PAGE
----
The spokesperson of the EFCC, Mr. Wilson Uwujaren, said he did not know anything about the commission’s involvement in the screening exercise at the National Assembly.
Also, the Resident Consultant, Media and Events, of the ICPC, Mr. Folu Olamiti, said he would neither confirm nor deny the involvement of the commission in the investigation of the allegations contained in the petitions.
Similarly, the Code of Conduct Bureau had also said the nominees were bound to declare their assets before the Senate.
The Senate had stated that as part of its guidelines for screening the ministerial nominees due to commence on Tuesday, each of the nominees would be required to produce evidence of assets declaration to the bureau.
The Chairman of the CCB, Mr. Sam Saba, in his response to our correspondent’s enquiry through a text message on Saturday, said the ministerial nominees were required under Section 149 of the Constitution to declare their assets before being screened.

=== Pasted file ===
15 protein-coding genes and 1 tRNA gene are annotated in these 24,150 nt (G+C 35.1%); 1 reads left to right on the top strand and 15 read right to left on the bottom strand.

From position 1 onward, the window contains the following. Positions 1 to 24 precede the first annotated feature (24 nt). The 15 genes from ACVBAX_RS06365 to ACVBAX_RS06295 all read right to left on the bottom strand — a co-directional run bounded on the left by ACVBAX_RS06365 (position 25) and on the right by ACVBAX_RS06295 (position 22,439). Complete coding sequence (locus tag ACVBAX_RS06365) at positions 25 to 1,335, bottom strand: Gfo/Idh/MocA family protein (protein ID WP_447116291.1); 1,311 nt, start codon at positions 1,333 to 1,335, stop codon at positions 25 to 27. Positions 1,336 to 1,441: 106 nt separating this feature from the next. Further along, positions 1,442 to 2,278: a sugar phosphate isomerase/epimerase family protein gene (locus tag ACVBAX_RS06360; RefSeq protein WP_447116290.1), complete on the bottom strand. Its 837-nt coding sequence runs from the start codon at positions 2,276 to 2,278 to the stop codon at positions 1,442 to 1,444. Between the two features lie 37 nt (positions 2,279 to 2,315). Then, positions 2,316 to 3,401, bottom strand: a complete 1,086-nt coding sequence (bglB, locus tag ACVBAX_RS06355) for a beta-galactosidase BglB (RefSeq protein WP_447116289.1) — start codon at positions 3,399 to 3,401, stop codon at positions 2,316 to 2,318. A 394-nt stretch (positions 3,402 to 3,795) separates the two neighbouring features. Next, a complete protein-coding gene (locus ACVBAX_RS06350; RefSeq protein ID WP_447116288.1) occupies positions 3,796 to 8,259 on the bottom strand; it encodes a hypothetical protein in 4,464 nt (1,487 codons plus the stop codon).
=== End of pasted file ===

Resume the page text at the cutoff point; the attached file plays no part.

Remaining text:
He said, “It is the usual procedure — or as you put it, the convention — for ministerial nominees to declare their assets before senate screening; and not only ministers but any would-be public officer, whether appointed or elected, so long as he or she requires screening by the Senate.
“Section 149 of the 1999 Constitution of the Federal Republic of Nigeria (as amended) provides that ‘the Minister of the Government of the Federation shall not enter upon the duties of his office, unless he has declared his assets as prescribed in the Constitution’.”
Saba could not confirm whether any of the nominees had initiated steps to declare their assets before the close of work on Friday, but he hinted that in the past, the Presidential Liaison Officer would usually collect the assets declaration forms from the bureau in bulk and distribute to the nominees.
He said, “The bureau would attend to the ministerial nominees on demand of the Form CCB1 from any of our offices in the 36 states plus the office in the Federal Capital Territory and in the Headquarters, Abuja. The forms are however submitted at the headquarters Abuja.